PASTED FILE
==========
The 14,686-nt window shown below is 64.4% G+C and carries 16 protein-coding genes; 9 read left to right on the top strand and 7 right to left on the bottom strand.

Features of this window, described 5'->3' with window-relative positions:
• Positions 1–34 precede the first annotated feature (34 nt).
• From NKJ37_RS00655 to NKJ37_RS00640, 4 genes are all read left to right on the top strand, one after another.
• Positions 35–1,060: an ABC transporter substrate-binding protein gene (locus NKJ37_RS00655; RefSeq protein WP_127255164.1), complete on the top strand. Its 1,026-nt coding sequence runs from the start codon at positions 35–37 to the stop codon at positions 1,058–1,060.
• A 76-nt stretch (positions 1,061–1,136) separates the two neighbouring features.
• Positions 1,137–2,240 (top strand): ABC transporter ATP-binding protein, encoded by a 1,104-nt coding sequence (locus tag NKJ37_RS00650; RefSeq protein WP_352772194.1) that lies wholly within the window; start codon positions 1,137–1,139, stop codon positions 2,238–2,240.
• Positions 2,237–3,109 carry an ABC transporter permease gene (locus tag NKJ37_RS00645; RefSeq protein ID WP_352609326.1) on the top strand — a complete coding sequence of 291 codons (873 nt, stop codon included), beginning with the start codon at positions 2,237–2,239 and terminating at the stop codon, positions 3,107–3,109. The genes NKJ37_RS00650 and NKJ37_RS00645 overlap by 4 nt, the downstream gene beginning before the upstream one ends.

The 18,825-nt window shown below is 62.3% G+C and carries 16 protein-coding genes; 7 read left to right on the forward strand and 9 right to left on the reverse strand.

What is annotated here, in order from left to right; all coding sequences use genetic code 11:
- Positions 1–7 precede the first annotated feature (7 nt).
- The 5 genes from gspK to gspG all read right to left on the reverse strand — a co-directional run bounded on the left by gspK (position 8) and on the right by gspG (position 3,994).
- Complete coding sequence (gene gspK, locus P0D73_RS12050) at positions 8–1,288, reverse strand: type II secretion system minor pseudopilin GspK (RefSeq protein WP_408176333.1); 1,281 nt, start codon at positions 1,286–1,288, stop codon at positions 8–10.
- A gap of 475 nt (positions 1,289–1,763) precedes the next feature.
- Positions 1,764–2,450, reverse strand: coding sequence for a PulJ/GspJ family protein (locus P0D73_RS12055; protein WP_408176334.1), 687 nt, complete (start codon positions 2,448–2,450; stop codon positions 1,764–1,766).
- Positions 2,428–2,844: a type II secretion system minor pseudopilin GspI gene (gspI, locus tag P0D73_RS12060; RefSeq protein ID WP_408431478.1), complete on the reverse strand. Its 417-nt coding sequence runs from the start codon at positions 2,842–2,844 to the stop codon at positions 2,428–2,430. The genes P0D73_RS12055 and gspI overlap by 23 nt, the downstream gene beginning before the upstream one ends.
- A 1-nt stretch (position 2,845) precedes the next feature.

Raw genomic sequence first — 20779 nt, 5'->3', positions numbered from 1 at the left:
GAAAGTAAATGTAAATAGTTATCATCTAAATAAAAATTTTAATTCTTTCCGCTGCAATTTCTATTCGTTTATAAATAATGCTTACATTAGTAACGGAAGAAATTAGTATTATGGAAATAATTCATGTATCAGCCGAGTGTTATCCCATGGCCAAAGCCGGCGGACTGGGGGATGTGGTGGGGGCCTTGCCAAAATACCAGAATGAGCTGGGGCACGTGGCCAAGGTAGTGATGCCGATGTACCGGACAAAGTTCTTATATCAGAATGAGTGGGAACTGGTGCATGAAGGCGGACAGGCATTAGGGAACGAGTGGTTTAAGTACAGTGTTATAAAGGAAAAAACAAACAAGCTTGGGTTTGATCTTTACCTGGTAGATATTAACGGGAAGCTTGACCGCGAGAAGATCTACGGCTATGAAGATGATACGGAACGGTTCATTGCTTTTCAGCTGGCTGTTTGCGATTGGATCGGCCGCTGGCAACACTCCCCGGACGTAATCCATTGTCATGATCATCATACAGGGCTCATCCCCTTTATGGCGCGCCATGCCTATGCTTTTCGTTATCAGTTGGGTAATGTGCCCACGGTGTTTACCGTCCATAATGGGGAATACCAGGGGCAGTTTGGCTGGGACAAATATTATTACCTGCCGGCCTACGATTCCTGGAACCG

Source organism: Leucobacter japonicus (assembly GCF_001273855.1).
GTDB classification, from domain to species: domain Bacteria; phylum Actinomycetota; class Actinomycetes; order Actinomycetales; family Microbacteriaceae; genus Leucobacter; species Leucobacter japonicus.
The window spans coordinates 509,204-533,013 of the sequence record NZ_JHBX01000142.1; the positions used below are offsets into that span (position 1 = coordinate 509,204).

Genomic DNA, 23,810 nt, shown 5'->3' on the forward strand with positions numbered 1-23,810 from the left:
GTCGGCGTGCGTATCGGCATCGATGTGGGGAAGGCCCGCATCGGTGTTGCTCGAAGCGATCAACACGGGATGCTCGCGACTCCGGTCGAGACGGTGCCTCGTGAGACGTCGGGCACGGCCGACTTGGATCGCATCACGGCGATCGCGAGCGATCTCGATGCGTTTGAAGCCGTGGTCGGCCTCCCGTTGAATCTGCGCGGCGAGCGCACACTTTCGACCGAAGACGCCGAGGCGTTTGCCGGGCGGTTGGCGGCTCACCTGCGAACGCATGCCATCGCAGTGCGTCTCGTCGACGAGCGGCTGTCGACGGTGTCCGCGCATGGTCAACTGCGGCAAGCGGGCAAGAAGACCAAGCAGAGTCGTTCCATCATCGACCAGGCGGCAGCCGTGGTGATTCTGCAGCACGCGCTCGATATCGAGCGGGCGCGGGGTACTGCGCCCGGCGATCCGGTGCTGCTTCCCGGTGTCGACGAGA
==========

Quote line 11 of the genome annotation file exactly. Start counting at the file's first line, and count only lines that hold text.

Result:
- Positions 1–7 precede the first annotated feature (7 nt).